SPC, UK: Tractocile 7.5 mg/ml Solution for injection (2005)

Pharmacodynamic properties

Pharmacotherapeutic group: Other gynecologicals
ATC code: G02CX01

TRACTOCILE contains atosiban (INN), a synthetic peptide ([Mpa1,D-Tyr(Et)2,Thr4,Orn8]-oxytocin) which is a competitive antagonist of human oxytocin at receptor level. In rats and guinea pigs, atosiban was shown to bind to oxytocin receptors, to decrease the frequency of contractions and the tone of the uterine musculature, resulting in a suppression of uterine contractions. Atosiban was also shown to bind to the vasopressin receptor, thus inhibiting the effect of vasopressin. In animals atosiban did not exhibit cardiovascular effects.

In human pre-term labour, atosiban at the recommended dosage antagonises uterine contractions and induces uterine quiescence. The onset of uterus relaxation following atosiban is rapid, uterine contractions being significantly reduced within 10 minutes to achieve stable uterine quiescence ( ≤ 4 contractions/hour) for 12 hours.

Phase III clinical trials (CAP-001 studies) include data from 742 women who were diagnosed with pre-term labour at 23–33 weeks of gestation and were randomised to receive either atosiban (according to this labelling) or β-agonist (dose-titrated).

Primary endpoint: the primary efficacy outcome was the proportion of women remaining undelivered and not requiring alternative tocolysis within 7 days of treatment initiation. The data show that 59.6% (n=201) and 47.7% (n=163) of atosiban- and β-agonist-treated women (p=0.0004), respectively, were undelivered and did not require alternative tocolysis within 7 days of starting treatment. Most of the treatment failures in CAP-001 were caused by poor tolerability. Treatment failures caused by insufficient efficacy were significantly (p=0.0003) more frequent in atosiban (n=48, 14.2%) than in the β-agonist-treated women (n=20, 5.8%).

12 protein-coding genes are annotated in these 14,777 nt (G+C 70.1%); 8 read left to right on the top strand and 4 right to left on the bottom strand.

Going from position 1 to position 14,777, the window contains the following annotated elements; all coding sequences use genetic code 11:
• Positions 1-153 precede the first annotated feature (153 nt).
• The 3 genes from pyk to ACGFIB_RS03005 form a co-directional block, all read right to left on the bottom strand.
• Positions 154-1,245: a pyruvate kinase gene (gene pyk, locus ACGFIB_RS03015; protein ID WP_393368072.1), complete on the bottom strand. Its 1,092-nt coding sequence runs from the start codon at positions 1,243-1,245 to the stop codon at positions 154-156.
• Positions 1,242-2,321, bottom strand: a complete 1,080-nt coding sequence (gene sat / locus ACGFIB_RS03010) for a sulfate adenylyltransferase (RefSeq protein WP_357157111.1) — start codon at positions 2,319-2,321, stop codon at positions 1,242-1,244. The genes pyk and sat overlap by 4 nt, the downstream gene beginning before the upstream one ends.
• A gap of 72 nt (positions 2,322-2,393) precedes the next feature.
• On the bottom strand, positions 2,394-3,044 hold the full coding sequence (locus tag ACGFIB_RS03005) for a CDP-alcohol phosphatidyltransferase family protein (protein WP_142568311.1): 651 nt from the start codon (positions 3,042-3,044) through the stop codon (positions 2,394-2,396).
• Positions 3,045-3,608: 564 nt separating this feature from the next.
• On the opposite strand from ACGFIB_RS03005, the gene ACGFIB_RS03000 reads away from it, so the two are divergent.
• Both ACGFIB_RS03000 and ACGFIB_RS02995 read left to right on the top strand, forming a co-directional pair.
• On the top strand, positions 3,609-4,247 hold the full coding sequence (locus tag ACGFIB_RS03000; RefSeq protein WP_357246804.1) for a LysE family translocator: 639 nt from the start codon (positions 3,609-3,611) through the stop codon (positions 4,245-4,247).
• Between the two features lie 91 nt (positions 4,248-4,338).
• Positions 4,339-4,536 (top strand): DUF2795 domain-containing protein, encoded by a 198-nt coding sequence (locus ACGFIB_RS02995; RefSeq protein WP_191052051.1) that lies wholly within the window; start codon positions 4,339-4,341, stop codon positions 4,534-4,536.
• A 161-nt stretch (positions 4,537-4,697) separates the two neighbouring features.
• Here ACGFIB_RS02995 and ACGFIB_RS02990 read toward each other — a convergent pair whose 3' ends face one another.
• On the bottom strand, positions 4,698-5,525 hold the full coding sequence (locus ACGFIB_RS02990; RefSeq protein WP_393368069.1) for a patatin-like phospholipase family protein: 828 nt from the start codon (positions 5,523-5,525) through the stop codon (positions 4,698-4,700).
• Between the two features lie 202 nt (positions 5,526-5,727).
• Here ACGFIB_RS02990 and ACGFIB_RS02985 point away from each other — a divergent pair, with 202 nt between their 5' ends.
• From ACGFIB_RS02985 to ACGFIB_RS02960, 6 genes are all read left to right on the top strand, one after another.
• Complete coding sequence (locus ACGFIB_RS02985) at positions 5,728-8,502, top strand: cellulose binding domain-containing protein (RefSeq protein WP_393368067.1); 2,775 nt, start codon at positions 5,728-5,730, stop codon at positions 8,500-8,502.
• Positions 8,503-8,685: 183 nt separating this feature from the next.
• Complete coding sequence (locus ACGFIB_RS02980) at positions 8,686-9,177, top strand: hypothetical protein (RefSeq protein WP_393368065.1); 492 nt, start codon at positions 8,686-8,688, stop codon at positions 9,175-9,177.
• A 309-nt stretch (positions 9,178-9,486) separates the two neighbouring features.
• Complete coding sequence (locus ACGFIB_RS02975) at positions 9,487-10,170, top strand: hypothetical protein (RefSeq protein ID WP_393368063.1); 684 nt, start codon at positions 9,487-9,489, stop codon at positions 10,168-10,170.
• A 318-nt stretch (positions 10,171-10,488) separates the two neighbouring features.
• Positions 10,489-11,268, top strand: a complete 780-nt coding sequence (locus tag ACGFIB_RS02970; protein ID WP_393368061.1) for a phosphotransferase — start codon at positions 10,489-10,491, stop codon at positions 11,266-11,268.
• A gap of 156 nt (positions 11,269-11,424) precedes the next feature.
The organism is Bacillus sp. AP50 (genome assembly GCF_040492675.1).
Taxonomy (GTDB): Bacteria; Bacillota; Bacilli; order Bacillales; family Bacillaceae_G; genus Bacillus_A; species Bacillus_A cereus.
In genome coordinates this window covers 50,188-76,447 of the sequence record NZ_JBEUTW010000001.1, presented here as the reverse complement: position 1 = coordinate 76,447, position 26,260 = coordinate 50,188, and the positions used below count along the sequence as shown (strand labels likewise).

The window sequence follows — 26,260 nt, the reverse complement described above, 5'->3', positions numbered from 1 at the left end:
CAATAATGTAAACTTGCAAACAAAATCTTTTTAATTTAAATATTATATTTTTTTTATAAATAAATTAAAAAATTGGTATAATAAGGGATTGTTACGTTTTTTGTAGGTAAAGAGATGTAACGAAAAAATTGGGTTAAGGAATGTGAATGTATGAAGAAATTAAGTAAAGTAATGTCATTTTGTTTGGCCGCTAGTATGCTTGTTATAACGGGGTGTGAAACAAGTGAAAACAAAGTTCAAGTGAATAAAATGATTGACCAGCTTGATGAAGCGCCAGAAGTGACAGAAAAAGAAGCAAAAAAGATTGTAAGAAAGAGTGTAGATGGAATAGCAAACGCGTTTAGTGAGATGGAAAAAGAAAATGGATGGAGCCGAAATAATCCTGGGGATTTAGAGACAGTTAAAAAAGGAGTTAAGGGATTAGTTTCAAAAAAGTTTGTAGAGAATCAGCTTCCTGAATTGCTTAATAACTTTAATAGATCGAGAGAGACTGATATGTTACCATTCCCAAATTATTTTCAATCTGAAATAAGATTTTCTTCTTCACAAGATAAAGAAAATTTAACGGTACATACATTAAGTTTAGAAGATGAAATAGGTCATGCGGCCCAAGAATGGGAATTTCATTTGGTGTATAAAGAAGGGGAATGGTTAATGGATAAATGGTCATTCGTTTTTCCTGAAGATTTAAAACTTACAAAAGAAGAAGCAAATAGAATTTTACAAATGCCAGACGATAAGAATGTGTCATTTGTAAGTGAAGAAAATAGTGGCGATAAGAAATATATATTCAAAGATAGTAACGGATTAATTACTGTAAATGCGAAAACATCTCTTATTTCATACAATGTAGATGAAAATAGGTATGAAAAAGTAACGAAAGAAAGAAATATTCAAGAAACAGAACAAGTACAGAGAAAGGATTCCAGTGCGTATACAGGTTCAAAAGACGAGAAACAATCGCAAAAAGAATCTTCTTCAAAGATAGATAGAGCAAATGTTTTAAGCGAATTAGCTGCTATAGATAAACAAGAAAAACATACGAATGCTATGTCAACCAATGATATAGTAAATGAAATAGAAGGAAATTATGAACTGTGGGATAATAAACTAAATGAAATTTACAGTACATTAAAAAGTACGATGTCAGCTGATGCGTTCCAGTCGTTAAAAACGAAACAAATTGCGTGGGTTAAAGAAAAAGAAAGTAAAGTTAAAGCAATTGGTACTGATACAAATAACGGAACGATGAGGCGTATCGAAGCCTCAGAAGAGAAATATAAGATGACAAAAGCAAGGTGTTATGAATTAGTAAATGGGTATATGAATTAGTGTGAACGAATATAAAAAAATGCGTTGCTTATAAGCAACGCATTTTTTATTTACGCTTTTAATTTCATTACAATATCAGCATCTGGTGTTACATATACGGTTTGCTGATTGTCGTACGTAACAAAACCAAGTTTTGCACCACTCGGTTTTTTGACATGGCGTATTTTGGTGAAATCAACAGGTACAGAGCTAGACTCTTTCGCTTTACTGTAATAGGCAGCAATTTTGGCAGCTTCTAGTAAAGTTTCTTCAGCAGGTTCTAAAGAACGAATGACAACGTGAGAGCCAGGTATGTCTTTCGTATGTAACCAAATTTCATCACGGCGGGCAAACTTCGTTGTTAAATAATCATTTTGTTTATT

In the CAP-001 studies the probability of remaining undelivered and not requiring alternative tocolytics within 7 days of treatment initiation was similar for atosiban and beta-mimetics treated women at gestational age of 24-28 weeks. However, this finding is based on a very small sample (n=129 patients).

Secondary endpoints: secondary efficacy parameters included the proportion of women remaining undelivered within 48 h of treatment initiation. There was no difference between the atosiban and beta-mimetic groups with regard to this parameter.

Mean (SD) gestational age at delivery was the same in the two groups: 35.6 (3.9) and 35.3 (4.2) weeks for the atosiban and β-agonist groups, respectively (p=0.37). Admission to a neonatal intensive care unit (NICU) was similar for both treatment groups (approximately 30%), as was length of stay and ventilation therapy. Mean (SD) birth weight was 2491 (813) grams in the atosiban group and 2461 (831) grams in the β-agonist group (p=0.58).

Fetal and maternal outcome did apparently not differ between the atosiban and the β-agonist group, but the clinical studies were not powered enough to rule out a possible difference.

Of the 361 women who received atosiban treatment in the phase III studies, 73 received at least one re-treatment, 8 received at least 2 re-treatments and 2 received 3 re-treatments (see section 4.4).

As the safety and efficacy of atosiban in women with a gestational age of less than 24 completed weeks has not been established in controlled randomised studies, the treatment of this patient group with atosiban is not recommended (see section 4.3).